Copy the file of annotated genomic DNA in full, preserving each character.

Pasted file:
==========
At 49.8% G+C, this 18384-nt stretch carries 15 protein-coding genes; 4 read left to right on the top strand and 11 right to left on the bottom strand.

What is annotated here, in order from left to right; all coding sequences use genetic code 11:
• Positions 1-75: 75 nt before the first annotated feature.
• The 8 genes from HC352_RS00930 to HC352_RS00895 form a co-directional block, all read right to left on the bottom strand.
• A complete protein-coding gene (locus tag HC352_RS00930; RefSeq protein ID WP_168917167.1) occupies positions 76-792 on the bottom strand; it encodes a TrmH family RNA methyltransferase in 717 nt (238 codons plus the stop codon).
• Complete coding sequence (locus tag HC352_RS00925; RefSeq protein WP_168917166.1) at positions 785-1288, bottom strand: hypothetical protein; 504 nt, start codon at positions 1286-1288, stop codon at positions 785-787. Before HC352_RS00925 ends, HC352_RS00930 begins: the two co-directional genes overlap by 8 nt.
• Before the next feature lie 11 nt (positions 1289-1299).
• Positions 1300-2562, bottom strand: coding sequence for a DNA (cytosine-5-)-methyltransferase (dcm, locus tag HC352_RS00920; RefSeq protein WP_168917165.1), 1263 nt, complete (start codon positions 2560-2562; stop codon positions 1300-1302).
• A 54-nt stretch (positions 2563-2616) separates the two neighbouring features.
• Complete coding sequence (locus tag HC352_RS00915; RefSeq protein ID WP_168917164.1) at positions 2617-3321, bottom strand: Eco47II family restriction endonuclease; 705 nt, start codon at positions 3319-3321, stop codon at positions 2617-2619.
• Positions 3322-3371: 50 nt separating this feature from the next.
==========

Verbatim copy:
At 49.8% G+C, this 18384-nt stretch carries 15 protein-coding genes; 4 read left to right on the top strand and 11 right to left on the bottom strand.

What is annotated here, in order from left to right; all coding sequences use genetic code 11:
• Positions 1-75: 75 nt before the first annotated feature.
• The 8 genes from HC352_RS00930 to HC352_RS00895 form a co-directional block, all read right to left on the bottom strand.
• A complete protein-coding gene (locus tag HC352_RS00930; RefSeq protein ID WP_168917167.1) occupies positions 76-792 on the bottom strand; it encodes a TrmH family RNA methyltransferase in 717 nt (238 codons plus the stop codon).
• Complete coding sequence (locus tag HC352_RS00925; RefSeq protein WP_168917166.1) at positions 785-1288, bottom strand: hypothetical protein; 504 nt, start codon at positions 1286-1288, stop codon at positions 785-787. Before HC352_RS00925 ends, HC352_RS00930 begins: the two co-directional genes overlap by 8 nt.
• Before the next feature lie 11 nt (positions 1289-1299).
• Positions 1300-2562, bottom strand: coding sequence for a DNA (cytosine-5-)-methyltransferase (dcm, locus tag HC352_RS00920; RefSeq protein WP_168917165.1), 1263 nt, complete (start codon positions 2560-2562; stop codon positions 1300-1302).
• A 54-nt stretch (positions 2563-2616) separates the two neighbouring features.
• Complete coding sequence (locus tag HC352_RS00915; RefSeq protein ID WP_168917164.1) at positions 2617-3321, bottom strand: Eco47II family restriction endonuclease; 705 nt, start codon at positions 3319-3321, stop codon at positions 2617-2619.
• Positions 3322-3371: 50 nt separating this feature from the next.